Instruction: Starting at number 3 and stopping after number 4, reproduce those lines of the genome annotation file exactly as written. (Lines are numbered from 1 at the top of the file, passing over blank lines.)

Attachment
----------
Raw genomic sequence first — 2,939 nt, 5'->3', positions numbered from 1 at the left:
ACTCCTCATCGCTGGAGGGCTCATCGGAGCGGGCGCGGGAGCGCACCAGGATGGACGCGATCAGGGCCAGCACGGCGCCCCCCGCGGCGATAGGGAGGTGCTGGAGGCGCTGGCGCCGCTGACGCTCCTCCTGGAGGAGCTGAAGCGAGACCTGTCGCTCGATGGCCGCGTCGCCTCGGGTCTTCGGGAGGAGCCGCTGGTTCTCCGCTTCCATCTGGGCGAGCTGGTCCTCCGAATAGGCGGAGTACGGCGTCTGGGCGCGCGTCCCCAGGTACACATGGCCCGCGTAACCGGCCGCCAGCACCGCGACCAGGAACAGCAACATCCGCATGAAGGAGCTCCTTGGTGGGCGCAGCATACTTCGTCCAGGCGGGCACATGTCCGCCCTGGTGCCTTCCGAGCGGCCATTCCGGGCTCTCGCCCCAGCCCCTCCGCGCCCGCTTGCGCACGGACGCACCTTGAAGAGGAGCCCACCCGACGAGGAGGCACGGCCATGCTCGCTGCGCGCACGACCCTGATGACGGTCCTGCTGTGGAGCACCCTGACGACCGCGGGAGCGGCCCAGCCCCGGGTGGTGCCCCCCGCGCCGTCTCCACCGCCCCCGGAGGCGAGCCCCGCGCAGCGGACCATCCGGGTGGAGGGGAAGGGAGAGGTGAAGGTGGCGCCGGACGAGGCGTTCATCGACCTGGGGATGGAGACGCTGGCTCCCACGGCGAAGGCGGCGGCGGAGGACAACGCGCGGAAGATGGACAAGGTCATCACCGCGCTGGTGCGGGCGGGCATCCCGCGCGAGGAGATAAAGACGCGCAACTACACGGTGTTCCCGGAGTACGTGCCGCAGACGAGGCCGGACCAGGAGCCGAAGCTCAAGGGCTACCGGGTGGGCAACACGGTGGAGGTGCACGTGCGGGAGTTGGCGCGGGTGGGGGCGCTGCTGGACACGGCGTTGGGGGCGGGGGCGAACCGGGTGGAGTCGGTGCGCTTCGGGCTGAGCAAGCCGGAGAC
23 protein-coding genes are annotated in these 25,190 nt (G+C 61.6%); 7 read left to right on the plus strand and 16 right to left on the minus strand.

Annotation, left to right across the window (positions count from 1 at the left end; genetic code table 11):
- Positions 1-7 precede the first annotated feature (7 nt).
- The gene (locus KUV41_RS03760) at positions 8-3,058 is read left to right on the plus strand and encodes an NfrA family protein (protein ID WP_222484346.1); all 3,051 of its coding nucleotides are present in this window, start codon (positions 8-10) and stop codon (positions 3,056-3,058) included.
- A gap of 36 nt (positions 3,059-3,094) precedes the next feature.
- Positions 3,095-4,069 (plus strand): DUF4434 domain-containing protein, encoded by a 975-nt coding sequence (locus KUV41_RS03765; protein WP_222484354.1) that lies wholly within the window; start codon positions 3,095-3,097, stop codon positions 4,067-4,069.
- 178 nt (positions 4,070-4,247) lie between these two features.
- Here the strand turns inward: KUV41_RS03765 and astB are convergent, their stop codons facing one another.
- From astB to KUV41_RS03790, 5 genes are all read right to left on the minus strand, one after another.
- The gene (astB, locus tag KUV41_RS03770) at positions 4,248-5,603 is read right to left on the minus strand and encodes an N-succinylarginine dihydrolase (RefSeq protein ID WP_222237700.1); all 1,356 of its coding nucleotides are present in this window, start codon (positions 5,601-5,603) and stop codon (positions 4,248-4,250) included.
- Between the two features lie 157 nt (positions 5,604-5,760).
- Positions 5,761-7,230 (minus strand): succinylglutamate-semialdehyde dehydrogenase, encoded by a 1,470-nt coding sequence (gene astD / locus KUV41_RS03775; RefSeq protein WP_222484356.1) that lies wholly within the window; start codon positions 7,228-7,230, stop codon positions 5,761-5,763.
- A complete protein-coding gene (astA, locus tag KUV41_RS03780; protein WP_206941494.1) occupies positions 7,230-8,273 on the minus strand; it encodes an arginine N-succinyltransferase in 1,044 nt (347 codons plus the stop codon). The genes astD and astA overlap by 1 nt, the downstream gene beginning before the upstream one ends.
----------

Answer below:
23 protein-coding genes are annotated in these 25,190 nt (G+C 61.6%); 7 read left to right on the plus strand and 16 right to left on the minus strand.

Annotation, left to right across the window (positions count from 1 at the left end; genetic code table 11):